Bed slope effects on turbulent wave boundary layers: 2. Comparison with skewness, asymmetry, and other effects
Publication: Research - peer-review › Journal article – Annual report year: 2009
A numerical model solving incompressible Reynolds-averaged Navier-Stokes equations, combined with a two-equation k-omega model for turbulence closure, is used to systematically compare the relative strength of bed shear stress quantities and boundary layer streaming under wave motions from four contributions believed to play a prominent role in cross-shore boundary layer and sediment transport processes: (1) converging-diverging effects from bed slope, (2) wave skewness, (3) wave asymmetry, and (4) waves combined with superposed negative currents (intended to loosely represent, for example, return currents or undertow). The effects from each of the four components are isolated and quantified using a standard set of bed shear stress quantities, allowing their easy comparison. For conditions representing large shallow-water waves on steep slopes, the results suggest that converging-diverging effects from beach slope may make a significant onshore bed load contribution. Generally, however, the results suggest wave skewness (in addition to conventional steady streaming) as the most important onshore contribution outside the surf zone. Streaming induced within the wave boundary layer is also investigated for each component, and skewness and asymmetry are demonstrated to promote largely negative streaming velocities, consistent with earlier work. For hydraulically smooth cases, however, a thin region of positive streaming is revealed in the viscous sublayer which is effectively absent in hydraulically rough conditions. Cross-shore boundary layer dynamics are generally acknowledged to be a complicated combination of numerous competing physical processes, and this work is among few to systematically compare a number of these. It is hoped that the results will be useful in assessing which of the contributions considered will be most prominent for a given set of local wave and beach slope conditions.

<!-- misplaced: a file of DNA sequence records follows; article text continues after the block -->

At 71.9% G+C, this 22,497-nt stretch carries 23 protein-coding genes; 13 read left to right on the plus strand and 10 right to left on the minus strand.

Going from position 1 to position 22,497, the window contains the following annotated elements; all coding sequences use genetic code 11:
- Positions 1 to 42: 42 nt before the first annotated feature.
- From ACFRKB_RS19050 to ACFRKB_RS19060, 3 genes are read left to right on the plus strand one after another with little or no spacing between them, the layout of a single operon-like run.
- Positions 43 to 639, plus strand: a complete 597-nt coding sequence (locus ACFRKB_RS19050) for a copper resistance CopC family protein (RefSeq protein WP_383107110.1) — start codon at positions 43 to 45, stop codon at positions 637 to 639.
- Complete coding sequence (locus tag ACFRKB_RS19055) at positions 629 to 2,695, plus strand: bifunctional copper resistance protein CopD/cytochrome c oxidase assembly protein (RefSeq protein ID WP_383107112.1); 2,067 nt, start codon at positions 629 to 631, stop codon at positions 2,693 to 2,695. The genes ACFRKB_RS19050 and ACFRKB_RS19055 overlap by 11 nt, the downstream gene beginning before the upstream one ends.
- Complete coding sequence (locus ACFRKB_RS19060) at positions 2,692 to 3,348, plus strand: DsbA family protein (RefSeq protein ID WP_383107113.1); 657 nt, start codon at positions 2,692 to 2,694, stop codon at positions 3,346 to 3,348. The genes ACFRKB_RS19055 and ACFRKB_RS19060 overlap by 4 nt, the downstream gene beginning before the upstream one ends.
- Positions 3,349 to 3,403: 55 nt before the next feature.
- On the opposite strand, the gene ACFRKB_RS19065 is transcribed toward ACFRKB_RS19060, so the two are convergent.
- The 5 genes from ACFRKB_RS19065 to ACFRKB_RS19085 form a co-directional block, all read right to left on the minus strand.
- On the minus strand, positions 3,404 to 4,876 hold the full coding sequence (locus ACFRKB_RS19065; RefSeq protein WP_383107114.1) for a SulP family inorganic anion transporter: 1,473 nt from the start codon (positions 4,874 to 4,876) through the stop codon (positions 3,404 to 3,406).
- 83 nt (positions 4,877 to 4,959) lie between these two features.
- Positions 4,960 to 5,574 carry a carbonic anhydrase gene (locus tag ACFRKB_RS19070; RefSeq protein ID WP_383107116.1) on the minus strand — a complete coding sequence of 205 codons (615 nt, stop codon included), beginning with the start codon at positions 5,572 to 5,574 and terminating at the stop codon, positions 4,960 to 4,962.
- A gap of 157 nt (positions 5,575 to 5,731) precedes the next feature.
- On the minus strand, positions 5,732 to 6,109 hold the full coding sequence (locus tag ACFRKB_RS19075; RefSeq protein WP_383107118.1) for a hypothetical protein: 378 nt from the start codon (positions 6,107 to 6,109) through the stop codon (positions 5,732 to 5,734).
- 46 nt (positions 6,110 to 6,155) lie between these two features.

|Citations||Web of Science® Times Cited: 15|